Article originally published on wired.com October 31, 2014
On October 29, 2014 IBM announced a historic partnership with Twitter. The partnership joins Twitter data with IBM’s analytics and customer engagement platforms. To me this seems like a rather important partnership, as it takes one of the largest global social media platforms and pairs it with a preferred analytics solution. To date, there have been a variety of independent tools used to mine through data using the Twitter API. Now there is one enterprise level service that has robust predictive capabilities as well as very good data visualization. If there were “Huge Data” this event would qualify as Twitter has billions of rows of data, and IBM has some sophisticated data analytics capabilities.
What does this mean for smaller players in social analytics?
If I were working for HootSuite or SproutSocial, I would immediately be on edge. When large companies like IBM enter the space and form relationships like this, it can spell doom for smaller companies. They have the capabilities to pour a lot of funding into the product, and the relationship could lead to exclusive views of data that just aren’t offered anywhere else. Still, small to medium sized businesses likely can’t afford IBM so there will still be a niche space.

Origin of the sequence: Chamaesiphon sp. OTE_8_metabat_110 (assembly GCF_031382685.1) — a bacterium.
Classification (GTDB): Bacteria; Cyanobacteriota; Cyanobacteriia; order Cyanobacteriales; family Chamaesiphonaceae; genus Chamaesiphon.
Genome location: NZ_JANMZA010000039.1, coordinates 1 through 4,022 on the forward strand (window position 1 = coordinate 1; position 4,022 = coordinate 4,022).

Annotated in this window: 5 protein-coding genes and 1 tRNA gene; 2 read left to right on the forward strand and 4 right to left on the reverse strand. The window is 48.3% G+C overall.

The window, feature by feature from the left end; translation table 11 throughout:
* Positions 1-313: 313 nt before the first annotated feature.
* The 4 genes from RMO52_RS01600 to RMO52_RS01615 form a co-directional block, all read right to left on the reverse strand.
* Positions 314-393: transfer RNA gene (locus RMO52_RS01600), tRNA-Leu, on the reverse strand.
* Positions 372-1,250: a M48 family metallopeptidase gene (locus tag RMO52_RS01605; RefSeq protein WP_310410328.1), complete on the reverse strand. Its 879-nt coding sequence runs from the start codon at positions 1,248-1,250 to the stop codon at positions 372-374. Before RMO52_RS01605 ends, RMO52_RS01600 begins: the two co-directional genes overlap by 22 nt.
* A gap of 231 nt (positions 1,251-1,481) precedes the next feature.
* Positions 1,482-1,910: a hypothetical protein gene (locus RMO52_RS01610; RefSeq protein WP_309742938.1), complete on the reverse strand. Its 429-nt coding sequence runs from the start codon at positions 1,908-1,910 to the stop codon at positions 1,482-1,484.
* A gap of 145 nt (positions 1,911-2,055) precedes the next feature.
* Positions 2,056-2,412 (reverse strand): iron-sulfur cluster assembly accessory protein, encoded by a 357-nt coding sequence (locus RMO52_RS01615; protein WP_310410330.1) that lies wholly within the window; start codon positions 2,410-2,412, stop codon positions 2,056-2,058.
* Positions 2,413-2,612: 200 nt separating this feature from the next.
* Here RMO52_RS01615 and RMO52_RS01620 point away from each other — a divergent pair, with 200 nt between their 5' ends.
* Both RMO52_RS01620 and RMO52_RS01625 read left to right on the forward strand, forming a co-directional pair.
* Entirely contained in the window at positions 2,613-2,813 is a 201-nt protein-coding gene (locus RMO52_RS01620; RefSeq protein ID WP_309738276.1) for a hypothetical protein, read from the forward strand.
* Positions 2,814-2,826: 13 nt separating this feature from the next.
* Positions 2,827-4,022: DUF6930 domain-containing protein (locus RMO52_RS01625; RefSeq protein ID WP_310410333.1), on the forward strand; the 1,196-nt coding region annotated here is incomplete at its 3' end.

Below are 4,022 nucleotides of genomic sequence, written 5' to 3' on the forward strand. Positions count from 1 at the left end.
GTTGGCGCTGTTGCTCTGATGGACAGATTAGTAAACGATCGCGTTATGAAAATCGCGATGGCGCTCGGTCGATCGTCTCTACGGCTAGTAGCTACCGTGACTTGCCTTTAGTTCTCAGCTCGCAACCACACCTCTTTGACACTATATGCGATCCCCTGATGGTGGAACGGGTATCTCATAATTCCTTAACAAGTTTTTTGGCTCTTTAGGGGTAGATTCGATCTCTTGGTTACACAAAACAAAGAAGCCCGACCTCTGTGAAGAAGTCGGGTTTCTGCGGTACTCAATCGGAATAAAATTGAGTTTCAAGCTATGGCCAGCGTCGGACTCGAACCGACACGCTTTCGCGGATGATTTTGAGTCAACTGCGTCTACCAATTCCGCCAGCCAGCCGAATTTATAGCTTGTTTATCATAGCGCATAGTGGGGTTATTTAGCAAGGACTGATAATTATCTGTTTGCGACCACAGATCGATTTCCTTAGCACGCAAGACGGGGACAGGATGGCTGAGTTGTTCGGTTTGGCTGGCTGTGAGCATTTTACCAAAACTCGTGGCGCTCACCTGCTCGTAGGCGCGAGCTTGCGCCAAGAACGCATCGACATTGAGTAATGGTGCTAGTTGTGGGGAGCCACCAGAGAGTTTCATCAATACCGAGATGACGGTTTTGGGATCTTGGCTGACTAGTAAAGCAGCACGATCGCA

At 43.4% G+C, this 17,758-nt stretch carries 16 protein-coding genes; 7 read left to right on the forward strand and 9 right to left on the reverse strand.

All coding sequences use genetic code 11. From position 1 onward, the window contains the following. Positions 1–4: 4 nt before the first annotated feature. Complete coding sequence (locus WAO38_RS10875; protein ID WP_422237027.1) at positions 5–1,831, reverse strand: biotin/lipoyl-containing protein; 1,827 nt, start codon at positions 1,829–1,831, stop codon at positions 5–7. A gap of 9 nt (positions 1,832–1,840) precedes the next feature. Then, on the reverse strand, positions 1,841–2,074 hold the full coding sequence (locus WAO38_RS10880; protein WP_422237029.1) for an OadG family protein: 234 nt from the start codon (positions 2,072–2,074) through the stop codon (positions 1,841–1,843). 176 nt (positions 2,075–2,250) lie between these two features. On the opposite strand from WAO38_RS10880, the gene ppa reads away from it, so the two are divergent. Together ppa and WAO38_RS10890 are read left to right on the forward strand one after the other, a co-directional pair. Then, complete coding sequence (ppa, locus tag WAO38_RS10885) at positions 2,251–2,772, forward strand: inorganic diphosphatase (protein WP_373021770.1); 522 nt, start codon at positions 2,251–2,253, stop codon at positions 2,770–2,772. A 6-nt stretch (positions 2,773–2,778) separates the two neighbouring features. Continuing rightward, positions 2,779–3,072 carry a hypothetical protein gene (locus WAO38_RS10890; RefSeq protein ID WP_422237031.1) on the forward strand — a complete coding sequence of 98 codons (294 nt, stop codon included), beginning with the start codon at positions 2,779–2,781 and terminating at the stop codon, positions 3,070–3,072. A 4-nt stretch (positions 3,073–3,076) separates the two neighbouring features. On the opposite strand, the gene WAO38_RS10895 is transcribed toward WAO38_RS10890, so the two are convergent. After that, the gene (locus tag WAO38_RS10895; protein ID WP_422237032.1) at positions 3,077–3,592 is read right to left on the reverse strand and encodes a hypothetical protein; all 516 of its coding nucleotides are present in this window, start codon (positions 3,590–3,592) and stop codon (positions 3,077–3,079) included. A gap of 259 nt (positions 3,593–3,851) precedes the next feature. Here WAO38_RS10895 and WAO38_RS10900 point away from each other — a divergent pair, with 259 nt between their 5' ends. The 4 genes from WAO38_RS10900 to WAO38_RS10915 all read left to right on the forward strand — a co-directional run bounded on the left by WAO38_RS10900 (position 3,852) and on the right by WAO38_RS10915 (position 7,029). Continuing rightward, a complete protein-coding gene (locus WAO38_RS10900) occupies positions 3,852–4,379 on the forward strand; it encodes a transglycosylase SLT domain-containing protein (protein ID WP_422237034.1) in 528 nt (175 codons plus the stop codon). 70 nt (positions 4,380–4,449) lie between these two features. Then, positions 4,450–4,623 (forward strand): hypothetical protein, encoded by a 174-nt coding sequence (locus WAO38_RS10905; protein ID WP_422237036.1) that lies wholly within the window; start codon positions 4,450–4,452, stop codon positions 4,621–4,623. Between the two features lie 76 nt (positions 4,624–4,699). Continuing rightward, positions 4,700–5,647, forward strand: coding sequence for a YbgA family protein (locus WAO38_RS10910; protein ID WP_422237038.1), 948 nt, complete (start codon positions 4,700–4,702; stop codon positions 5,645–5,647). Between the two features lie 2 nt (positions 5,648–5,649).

Will this disrupt enterprise solutions?
The short answer is yes. Enterprise solutions like the Salesforce Marketing Cloud or Adobe’s Marketing Cloud will certainly be impacted. Enterprise level solutions will have to make sure they can keep up with what IBM is doing. But in the long term, IBM has already been a player in the same space so this probably won’t be as detrimental as some might think.
What does the future hold for social analytics?
I compare what we are seeing now to what happened in the web analytics space 10 years ago. Back then you had a few enterprise level solutions like Omniture and Webtrends, and a large number of mid level solutions like Hitbox, Fireclick, and Coremetrics. Over time, the smaller fish were gobbled up by the bigger fish in the sea. Omniture acquired Hitbox and Visual Sciences, eventually to be purchased by Adobe. IBM eventually acquired Coremetrics and Unica. The final piece was Google’s acquisition of Urchin, which was renamed Google Analytics.
I expect things to follow a similar path, where the large companies like IBM, Adobe and Salesforce will continue to acquire smaller social analytics tools. Eventually Google will enter the fray, and if they offered a free service similar to Google Analytics, it’s game over for anyone who can’t keep up with the enterprise level offerings.